A good night’s sleep is like hitting the jackpot
Working on getting a better night’s sleep can lead to optimal physical and mental well-being over time—but quality of sleep is more important than quantity.
For a new study, researchers analyzed the sleep patterns of more than 30,500 people in UK households over four years and discovered that better sleep leads to levels of mental and physical health comparable to those of somebody who’s won a jackpot of around £200,000.
Positive changes in sleep over time—improved quality and quantity, and using less sleep medication—are linked with improved scores on the General Health Questionnaire (GHQ), which is used by mental health professionals to monitor psychological well-being in patients.
People surveyed who reported positive improved sleep scored a 2-point change in the GHQ—a result comparable to those recorded from patients completing an eight-week program of mindfulness-based cognitive therapy designed to improve psychological well-being.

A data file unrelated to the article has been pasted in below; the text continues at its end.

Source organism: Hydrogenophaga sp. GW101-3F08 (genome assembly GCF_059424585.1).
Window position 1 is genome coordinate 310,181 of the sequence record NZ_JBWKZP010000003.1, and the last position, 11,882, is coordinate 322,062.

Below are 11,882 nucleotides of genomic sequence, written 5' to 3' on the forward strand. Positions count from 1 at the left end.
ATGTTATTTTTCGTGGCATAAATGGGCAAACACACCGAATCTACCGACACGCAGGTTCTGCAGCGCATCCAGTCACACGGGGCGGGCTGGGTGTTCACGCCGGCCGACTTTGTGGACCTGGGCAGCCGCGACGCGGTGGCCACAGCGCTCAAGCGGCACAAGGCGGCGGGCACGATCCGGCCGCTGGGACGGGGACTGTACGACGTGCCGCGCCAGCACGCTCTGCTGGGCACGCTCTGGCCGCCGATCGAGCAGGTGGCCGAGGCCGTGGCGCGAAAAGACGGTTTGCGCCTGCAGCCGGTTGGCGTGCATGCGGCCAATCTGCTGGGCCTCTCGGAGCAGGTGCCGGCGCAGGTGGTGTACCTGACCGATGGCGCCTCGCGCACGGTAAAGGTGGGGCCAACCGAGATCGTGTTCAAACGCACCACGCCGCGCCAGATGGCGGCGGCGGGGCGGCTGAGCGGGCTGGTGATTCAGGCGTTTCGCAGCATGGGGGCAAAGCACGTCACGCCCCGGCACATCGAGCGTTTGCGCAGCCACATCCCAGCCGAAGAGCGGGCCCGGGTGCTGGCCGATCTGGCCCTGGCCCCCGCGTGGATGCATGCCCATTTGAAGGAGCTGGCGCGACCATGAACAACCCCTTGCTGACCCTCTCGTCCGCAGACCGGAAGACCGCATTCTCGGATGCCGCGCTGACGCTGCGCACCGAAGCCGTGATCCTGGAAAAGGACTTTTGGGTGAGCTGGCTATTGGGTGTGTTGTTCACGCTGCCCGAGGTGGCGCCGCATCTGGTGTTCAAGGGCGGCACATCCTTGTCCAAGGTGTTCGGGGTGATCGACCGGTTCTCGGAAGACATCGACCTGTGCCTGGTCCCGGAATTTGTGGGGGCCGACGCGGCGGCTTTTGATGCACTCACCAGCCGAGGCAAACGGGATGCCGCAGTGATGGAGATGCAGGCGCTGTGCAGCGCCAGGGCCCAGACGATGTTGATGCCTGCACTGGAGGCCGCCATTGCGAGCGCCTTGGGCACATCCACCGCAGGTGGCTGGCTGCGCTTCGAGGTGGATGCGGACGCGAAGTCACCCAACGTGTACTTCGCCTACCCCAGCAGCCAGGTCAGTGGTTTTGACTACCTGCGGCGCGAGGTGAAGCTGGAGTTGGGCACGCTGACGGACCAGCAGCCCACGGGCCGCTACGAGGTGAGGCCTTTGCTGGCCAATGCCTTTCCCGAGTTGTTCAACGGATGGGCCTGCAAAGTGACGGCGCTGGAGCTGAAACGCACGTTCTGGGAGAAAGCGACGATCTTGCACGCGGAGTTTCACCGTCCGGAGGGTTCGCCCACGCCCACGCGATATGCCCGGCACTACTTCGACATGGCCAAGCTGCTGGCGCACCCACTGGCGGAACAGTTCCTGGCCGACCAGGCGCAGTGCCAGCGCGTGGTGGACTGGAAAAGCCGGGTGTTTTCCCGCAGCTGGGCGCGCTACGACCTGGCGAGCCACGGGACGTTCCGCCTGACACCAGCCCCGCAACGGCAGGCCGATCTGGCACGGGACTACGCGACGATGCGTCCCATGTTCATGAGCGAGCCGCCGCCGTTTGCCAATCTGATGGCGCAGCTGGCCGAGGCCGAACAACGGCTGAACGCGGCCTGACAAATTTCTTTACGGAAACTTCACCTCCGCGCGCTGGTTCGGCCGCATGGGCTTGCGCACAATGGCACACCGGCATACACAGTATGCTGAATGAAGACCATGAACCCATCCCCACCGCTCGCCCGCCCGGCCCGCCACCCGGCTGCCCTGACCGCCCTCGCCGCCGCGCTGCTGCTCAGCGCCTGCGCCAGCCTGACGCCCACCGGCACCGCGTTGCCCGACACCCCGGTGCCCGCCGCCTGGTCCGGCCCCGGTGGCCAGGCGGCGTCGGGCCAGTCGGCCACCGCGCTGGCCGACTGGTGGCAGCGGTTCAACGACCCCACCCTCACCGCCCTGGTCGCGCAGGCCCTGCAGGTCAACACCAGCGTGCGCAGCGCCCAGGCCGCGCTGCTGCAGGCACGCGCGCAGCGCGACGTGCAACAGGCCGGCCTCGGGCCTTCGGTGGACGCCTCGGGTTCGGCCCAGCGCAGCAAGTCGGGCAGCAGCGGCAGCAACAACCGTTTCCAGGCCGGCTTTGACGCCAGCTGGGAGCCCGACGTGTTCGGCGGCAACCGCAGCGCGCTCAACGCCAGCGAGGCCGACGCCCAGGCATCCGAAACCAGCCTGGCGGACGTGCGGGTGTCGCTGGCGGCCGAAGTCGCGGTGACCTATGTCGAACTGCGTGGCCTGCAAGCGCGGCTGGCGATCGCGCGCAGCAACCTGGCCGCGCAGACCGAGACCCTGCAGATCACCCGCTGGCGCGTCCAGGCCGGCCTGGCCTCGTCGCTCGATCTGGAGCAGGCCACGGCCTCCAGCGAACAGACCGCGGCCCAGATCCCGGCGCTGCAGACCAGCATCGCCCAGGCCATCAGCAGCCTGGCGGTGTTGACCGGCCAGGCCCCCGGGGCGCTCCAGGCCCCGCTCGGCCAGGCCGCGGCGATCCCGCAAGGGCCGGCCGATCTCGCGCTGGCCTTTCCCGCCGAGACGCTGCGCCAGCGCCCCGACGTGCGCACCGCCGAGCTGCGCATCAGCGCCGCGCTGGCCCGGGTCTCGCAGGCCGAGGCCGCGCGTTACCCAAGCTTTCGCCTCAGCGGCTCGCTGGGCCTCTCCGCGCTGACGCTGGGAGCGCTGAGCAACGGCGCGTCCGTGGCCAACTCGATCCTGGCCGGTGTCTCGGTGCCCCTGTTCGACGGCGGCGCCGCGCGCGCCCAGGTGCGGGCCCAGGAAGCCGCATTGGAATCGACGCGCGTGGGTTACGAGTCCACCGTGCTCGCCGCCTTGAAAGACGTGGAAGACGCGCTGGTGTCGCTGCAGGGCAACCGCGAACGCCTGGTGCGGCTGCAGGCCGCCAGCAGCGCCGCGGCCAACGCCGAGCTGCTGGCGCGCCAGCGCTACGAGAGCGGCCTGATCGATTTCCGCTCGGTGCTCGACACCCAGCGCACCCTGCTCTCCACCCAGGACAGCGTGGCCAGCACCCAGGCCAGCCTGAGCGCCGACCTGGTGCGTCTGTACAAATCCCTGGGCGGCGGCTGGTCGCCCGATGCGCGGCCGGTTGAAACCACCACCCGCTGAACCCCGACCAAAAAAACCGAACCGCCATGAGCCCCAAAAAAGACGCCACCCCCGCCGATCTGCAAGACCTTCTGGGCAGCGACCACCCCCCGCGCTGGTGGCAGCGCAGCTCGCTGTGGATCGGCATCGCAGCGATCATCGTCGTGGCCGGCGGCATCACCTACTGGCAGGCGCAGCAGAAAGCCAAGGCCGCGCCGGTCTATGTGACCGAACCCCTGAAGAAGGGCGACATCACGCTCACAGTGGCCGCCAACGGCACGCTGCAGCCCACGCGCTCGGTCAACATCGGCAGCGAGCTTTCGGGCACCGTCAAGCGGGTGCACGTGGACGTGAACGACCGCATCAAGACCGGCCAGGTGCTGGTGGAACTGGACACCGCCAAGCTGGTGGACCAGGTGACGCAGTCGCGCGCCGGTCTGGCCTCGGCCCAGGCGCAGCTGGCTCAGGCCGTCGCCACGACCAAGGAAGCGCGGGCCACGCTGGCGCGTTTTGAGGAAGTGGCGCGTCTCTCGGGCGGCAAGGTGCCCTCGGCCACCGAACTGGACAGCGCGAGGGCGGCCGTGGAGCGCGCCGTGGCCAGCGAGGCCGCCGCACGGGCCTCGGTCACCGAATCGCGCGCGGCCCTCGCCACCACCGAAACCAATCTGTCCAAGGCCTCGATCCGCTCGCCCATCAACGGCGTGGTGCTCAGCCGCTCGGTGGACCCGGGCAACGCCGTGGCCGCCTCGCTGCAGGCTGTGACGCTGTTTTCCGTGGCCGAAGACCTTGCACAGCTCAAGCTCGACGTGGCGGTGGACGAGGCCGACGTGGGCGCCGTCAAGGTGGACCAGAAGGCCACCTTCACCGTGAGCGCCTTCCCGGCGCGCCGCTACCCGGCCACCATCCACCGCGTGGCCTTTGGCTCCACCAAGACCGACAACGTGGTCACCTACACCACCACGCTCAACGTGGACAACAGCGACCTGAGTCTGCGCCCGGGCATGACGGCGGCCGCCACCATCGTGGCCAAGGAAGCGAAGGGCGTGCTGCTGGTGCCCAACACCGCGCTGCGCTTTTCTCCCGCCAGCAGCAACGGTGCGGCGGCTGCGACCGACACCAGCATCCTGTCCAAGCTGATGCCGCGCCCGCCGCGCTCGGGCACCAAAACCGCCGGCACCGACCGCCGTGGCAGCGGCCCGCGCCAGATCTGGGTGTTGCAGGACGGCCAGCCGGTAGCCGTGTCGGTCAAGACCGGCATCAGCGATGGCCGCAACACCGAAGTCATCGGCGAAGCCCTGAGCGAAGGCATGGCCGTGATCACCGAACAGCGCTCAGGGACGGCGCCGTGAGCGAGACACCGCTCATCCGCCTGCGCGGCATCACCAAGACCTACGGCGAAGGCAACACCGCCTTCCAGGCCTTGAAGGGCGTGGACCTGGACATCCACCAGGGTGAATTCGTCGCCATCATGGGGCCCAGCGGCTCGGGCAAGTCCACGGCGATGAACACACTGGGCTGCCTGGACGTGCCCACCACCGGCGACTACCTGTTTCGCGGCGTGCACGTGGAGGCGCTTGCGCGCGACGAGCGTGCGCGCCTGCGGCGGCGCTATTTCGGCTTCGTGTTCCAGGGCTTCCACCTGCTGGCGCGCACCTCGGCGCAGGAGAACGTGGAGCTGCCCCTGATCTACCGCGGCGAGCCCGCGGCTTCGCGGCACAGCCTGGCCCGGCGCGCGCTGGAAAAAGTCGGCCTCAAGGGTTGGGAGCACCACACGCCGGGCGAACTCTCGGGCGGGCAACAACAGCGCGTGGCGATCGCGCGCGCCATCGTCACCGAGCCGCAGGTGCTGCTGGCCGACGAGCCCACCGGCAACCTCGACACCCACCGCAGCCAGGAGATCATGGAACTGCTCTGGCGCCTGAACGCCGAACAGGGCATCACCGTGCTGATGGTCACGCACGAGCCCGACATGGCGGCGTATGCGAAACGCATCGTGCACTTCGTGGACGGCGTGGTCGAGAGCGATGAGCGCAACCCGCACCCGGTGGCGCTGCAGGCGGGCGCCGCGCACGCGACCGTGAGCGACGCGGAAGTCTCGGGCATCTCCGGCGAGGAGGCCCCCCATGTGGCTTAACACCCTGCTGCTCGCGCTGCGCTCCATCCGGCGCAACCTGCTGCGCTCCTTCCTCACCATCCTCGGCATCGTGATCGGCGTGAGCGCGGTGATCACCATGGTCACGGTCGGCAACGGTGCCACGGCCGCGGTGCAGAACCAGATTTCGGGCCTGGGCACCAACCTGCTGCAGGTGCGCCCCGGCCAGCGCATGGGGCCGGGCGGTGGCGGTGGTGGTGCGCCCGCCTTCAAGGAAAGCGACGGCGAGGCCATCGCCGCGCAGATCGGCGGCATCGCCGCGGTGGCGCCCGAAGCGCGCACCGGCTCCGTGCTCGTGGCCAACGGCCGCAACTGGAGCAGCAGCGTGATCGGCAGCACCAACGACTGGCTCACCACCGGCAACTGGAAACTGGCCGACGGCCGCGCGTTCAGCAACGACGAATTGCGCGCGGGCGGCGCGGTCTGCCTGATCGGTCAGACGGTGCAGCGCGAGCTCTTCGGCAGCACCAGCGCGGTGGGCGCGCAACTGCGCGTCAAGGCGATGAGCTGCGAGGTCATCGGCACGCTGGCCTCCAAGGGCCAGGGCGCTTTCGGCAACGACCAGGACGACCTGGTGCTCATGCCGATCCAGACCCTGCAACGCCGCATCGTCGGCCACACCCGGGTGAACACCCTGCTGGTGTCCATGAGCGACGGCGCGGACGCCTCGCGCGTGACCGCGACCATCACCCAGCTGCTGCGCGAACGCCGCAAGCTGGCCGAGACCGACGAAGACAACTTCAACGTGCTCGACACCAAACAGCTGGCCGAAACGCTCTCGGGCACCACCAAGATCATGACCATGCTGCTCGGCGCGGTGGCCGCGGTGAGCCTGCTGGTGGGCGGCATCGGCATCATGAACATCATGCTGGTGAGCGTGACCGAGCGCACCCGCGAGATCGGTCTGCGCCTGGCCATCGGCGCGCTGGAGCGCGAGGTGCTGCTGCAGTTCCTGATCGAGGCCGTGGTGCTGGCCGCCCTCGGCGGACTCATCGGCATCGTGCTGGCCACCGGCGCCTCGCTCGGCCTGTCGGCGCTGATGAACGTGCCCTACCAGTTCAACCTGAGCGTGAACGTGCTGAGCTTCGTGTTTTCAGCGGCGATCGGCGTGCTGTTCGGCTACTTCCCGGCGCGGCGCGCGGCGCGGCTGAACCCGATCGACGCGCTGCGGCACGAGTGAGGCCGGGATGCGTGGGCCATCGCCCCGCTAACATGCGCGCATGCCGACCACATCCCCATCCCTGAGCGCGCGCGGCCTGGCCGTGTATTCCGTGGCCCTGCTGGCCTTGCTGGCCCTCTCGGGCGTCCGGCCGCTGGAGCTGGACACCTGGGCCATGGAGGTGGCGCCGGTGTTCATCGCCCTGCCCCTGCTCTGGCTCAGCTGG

Furthermore, the same people showed improved scores on the 12-Item Short Form Survey, which tests levels of physical and emotional health, as well as people’s ability to perform everyday activities.
Conversely, it was found that a lack of sleep, bad quality sleep, and using more sleep medication can lead to worsened medical and emotional states.
The findings, published in the journal Sleep, show that improving the quality and quantity of sleep—and discouraging the use of sleep medication—is an effective, simple, and cheap method of raising health and well-being, says Dr Nicole Tang, a psychologist at the University of Warwick.
“We are far from demonstrating a causal relationship, but the current findings suggest that a positive change in sleep is linked to better physical and mental well-being further down the line.
“It is refreshing to see the healing potential of sleep outside of clinical trial settings, as this goes to show that the benefits of better sleep are accessible to everyone and not reserved for those with extremely bad sleep requiring intensive treatments.”
Source: University of Warwick